Evidence of preventive effect of probiotics and prebiotics for infantile eczema

University Hospitals of Geneva and Medical School of The University of Geneva, Department of Child and Adolescent, Geneva, Switzerland.
Current Opinion in Allergy and Clinical Immunology (Impact Factor: 3.57). 08/2013; 13(4):426-431. DOI: 10.1097/ACI.0b013e3283630bad
Source: PubMed


Infantile eczema, and in particular atopic dermatitis are, in many children, the first manifestation of their predisposition to an atopic disease. Among existing prevention strategies, supplementation with probiotics and prebiotics belong to the most promising beneficial interventions. Highlighting the most recent literature, we review here the most recent studies on probiotics and prebiotics and hypothesize on the most efficient intervention strategies.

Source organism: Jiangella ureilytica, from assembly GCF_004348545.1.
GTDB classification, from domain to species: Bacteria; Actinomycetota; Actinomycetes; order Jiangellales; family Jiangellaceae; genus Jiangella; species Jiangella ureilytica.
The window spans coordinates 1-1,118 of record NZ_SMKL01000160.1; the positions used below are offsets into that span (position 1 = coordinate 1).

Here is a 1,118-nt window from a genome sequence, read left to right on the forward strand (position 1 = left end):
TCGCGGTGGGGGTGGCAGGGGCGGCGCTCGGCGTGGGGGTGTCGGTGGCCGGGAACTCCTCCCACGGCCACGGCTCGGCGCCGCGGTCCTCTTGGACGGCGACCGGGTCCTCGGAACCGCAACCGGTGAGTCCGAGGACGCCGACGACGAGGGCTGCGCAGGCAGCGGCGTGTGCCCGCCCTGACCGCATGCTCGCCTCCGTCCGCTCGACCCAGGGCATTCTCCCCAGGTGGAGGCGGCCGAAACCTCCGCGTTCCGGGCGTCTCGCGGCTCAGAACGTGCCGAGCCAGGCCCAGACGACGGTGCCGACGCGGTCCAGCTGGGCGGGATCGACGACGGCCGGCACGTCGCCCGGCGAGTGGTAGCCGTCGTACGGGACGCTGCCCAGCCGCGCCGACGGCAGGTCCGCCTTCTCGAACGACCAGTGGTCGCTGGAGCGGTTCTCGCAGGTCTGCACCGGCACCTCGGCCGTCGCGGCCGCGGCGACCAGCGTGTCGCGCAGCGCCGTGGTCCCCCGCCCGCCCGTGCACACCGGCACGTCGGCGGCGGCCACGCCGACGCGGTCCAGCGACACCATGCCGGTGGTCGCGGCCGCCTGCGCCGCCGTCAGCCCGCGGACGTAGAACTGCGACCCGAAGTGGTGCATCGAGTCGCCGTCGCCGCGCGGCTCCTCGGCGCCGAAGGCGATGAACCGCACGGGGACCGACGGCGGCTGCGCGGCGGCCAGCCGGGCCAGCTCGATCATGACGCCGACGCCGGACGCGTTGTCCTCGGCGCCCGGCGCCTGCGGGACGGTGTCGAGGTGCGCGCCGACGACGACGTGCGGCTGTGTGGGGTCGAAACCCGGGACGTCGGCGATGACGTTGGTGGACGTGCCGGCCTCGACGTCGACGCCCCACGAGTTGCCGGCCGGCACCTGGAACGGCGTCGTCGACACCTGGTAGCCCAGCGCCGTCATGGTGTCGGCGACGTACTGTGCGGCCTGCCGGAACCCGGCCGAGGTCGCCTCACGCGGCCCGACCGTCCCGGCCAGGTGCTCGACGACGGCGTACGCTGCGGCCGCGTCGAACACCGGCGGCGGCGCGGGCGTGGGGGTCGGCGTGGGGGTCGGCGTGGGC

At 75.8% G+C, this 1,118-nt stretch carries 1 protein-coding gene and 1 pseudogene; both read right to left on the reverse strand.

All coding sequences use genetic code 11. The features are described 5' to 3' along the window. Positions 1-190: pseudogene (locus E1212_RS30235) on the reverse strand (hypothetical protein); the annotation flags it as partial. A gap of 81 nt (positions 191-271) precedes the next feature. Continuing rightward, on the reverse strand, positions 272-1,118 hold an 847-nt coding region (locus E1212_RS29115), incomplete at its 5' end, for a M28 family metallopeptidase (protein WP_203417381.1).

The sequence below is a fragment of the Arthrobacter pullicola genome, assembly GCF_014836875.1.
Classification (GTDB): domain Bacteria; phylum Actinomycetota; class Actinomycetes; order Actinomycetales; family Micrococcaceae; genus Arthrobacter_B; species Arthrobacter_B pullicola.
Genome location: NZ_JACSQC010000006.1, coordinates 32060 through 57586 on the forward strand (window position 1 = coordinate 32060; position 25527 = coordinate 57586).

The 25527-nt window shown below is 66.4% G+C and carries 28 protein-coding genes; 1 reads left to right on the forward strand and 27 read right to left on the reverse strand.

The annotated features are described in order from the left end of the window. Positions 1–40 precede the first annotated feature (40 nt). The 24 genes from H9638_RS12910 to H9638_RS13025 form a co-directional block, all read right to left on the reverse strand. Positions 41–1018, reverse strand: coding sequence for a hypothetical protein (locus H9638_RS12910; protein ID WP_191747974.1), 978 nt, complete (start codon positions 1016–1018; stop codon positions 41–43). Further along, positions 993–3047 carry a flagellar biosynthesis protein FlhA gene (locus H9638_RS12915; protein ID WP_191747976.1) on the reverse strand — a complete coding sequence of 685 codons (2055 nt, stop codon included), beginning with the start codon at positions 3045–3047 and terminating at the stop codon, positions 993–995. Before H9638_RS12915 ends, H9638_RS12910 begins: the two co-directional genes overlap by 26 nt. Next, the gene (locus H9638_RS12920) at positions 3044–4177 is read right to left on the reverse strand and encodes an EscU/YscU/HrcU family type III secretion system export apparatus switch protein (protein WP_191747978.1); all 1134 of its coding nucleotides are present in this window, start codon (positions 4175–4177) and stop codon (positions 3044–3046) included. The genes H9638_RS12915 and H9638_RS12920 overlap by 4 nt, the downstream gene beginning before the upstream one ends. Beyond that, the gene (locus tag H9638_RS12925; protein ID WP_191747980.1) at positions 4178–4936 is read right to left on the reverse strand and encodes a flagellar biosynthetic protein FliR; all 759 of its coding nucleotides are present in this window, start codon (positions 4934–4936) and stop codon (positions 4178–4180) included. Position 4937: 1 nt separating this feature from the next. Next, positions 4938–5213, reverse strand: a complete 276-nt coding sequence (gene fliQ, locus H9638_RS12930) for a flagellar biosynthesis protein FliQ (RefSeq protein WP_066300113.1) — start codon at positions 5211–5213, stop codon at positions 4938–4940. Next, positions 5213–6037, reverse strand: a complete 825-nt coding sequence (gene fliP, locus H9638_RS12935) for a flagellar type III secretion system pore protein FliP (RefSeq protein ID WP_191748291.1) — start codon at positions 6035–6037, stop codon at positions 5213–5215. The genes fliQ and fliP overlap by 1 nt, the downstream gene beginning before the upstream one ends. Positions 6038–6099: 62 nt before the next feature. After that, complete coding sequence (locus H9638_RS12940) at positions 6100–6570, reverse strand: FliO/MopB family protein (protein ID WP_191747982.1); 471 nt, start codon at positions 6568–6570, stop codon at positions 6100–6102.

Various probiotics and prebiotics, either alone or in combinations, have been administered, in general, during the late phase of pregnancy and up to 6 months of age. In general, a combination of probiotics and prebiotics given from pregnancy until early infancy has a higher potential for protecting the infant from developing early manifestations of eczema than short administration of one specific microorganism.
The effect of probiotics and prebiotic supplementations on early manifestations of atopy such as infantile eczema are conflicting. Nevertheless, prevention strategies should aim for an enhanced efficacy by addressing not only interventions on the microbiota, but by combining them to other interventions, for example, to those aiming at actively inducing antigen-specific tolerance.

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